• Craig Ziegenhagel commented via Facebook: “Could not agree with you more. It never ceases to amaze me how government can waste OUR money. Businesses continue to leave the area, unemployment is still high and everyone appears to want more tax dollars from us. On the roundabout, I give it 6 months after completion that a car will “take out” their new wall and decor (take note of the tire tracks up on the concrete curb already!).”

    • James Carrick says:

      Mr Salmon’s response took me back some 41 years and I remember quite clearly how much my (full time) tuition with room and board (dormitory) fees were for each term as a freshman at the University of Oregon in 1973, in 1973 dollars.

      Each term (4 term year including summer) was tuition at $277.00 ….. room and board was $750.00 plus or minus a few bucks, and books were about $100.00 if new. About $1,100.00 per term for up to 23 credit hours if memory serves correctly.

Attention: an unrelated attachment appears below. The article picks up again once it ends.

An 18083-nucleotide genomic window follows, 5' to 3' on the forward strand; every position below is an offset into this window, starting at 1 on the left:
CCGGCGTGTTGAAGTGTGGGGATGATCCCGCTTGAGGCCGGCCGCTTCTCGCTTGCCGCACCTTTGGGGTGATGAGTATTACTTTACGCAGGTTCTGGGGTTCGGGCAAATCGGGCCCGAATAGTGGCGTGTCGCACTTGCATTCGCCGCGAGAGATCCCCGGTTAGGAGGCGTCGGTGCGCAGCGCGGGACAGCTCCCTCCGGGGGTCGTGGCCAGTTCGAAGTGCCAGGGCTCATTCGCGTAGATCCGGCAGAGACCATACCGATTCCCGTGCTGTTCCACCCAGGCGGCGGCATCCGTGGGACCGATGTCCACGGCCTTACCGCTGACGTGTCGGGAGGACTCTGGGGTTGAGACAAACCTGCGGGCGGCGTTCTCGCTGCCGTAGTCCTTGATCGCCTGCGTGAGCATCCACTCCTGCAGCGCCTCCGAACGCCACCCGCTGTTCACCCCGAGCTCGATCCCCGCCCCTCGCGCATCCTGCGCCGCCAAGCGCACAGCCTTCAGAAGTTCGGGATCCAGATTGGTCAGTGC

In 1973, very few freshmen were in remedial classes. You either cut the mustard or you didn’t stay in school. The emphasis was on education and learning and it was demanding. They weren’t afraid to flunk you and financial aid was available to everyone that qualified. In 1973 you signed a promissory note with a bank to get that aid, yes…a binding, enforceable contract. Pell grants (and others) were available to some. Note: those were grants, not loans.

      This is not the place for an in depth analysis of 40 years ago versus today’s higher education opportunities, but this covers the basics in an attempt to compare apples to apples. It puts things in some kind of perspective. College used to be about the students. I suspect now there are many more agendas at play here.

      Today’s college costs for the same items (assuming 16 credit hours) follow below, in todays dollars:

      Current tuition and fees: $2,873 will get you 16 credit hours ($3,648 for 21 hrs and $155 per hour after that)
      http://registrar.uoregon.edu/costs/tuition-fees

      Current dormitory rates per term? $4,792 (double occupancy with standard meal plan):